All of Dodger Stadium Turns into Mannywood

Manny Ramirez, with one swing of his bat, transformed the whole of Dodger Stadium into Mannywood, ripping a two-strike fastball into the left field seats with Blake DeWitt on base in the eighth inning to turn a 1-0 San Francisco win into a stunning 2-1 Los Angeles win in the third and final game of the series and the last game of the current homestand.

Young Clayton Kershaw matched pitch-for-pitch with the $126-dollar man Barry Zito into the seventh inning before Juan Uribe banged a high fast ball into he left field seats to break open a 0-0 game and give the Giants a seemingly huge 1-0 lead.

The mismatched pair, similar only in the fact that they both pitch left-handed, rolled through six scoreless innings neck-in-neck.

Zito, with 132 Major League wins, retired nine L.A. batters on balls hit into the air while scattered four singles and no runners past first base.

Kershaw, with 13 Major League wins, also allowed three hits until Uribe's blast with one out in the seventh. He struck out nine and walked four. The only mild threat came in the fourth when Aubrey Huff doubled to lead off the inning, but a fly to right and a pair of strikeouts erased that. He has limited opposing hitters to a .197 average (12-for-61) on the season.

Zito didn't walk a man until he passed pinch-hitter Garret Anderson with one out in the eighth on his 102nd pitch. That was enough for Giants' manager Bruce Botchy and he called for right-hander Sergio Ramo to face Ramirez who was waiting on deck.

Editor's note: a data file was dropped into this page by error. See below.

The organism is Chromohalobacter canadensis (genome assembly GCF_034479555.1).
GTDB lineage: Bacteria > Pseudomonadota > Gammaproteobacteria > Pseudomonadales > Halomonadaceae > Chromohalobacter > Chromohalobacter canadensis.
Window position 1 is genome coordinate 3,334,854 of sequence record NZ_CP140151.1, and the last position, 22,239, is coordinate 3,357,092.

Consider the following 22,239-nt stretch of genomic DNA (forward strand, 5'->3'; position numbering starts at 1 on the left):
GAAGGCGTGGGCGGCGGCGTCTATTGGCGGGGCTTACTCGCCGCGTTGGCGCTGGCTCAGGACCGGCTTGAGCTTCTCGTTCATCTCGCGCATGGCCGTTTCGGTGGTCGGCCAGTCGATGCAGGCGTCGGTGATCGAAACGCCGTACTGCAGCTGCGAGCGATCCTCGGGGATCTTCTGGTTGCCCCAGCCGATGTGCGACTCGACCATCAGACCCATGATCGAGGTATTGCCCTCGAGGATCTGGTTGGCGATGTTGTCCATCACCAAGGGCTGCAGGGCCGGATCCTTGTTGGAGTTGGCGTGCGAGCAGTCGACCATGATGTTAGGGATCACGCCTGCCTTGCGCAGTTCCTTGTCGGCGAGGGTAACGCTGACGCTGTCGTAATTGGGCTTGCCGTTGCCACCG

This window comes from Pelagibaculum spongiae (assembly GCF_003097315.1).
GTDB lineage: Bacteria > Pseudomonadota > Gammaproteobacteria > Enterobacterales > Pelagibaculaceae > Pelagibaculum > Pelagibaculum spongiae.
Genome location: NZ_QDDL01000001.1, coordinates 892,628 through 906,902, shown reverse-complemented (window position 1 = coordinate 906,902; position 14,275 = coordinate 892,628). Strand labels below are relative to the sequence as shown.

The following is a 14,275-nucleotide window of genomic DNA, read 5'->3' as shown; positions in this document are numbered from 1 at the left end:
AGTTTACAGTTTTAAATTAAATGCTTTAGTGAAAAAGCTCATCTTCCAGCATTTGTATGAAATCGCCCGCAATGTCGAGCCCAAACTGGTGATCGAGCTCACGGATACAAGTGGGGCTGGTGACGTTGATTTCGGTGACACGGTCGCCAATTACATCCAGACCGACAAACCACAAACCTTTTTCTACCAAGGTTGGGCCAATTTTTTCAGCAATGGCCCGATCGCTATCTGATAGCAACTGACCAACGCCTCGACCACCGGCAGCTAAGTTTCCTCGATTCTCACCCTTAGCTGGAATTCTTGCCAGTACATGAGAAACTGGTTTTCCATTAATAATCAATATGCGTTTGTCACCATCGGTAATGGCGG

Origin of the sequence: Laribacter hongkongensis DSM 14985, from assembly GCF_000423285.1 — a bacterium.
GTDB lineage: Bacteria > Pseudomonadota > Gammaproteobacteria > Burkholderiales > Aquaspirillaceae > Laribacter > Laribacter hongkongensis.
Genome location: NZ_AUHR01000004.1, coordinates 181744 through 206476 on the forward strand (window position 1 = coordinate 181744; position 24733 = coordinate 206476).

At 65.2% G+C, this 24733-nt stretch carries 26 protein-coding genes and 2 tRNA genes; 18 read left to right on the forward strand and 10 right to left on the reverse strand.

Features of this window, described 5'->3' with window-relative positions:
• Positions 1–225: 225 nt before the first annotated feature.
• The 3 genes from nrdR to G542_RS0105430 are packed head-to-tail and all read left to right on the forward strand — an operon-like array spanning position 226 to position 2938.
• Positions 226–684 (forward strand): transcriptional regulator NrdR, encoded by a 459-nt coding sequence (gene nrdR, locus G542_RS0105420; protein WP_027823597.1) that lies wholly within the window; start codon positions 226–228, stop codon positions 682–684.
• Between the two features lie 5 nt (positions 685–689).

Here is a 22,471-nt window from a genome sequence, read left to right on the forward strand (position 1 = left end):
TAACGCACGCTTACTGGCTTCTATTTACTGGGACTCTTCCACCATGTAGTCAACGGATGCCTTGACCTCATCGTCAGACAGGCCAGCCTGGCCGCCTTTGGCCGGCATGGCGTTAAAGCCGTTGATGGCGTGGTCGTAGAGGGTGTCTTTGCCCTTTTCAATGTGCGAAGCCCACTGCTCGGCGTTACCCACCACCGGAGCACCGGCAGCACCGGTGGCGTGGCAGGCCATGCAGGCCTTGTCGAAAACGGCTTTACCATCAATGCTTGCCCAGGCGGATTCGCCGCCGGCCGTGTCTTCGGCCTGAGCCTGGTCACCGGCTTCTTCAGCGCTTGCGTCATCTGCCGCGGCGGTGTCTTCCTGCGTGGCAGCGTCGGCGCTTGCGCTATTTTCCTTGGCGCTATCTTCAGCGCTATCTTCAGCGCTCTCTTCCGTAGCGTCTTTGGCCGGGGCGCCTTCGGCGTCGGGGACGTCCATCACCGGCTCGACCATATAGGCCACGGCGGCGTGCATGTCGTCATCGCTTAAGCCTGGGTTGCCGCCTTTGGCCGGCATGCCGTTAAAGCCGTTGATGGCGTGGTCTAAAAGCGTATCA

Manny looked at a pair of strikes and a ball before swinging for the first time and, and like the Ernest Thayer poem, Casey at the Bat, "... And now the air is shattered by the force of (Manny's) blow."

It was Ramirez second home run of the season and the 548th of his remarkable career, tying him with Philadelphia Hall of Famer Mike Schmidt for 14th on the all-time list. Ramirez's previous pinch hit home run was a grand slam on July 22, 2009 and was also a game-winner.

He was as happy as the 50,433 fans when the ball landed in the left-field seats. He broke into a wide grin and waived his arms in the air.

The crowd demanded a curtain-call -- and got it.

The ninth inning was anti-climatic with Jonathan Broxton wrapped up the game neatly with only eight pitches.

Both pitchers worked with men on base, but there was no real threat that a run would score until the two home runs in the eighth.

Kershaw did not resemble the wild, frustrated pitcher that staggered to a win over Arizona who allowed three hits and walked five before leaving with one out in the sixth.

This time he gave up a single in the first and second and a double in the fourth, then retired 10 in a row until Uribe spoiled the streak and seemingly gave the Giants a win in the rubber game of the series.

Trailing 1-0 in the last of the eighth, manager Joe Torre gave the left-handed a chance to collect a win by sending him back to the mound in the seventh, but an obviously tiring Kershaw walked Eugenio Perez and the call went out to Jeff Weaver.

Weaver, who came to camp as a non-roster hopeful, has been extremely valuable over the first dozen games of the season and he took the mound for the eighth time.

A bunt moved Perez to second, with first baseman Ron Belliard making a difficult throw and second baseman Jamey Carroll making an equally difficult catch while (barely) keeping his foot on the base.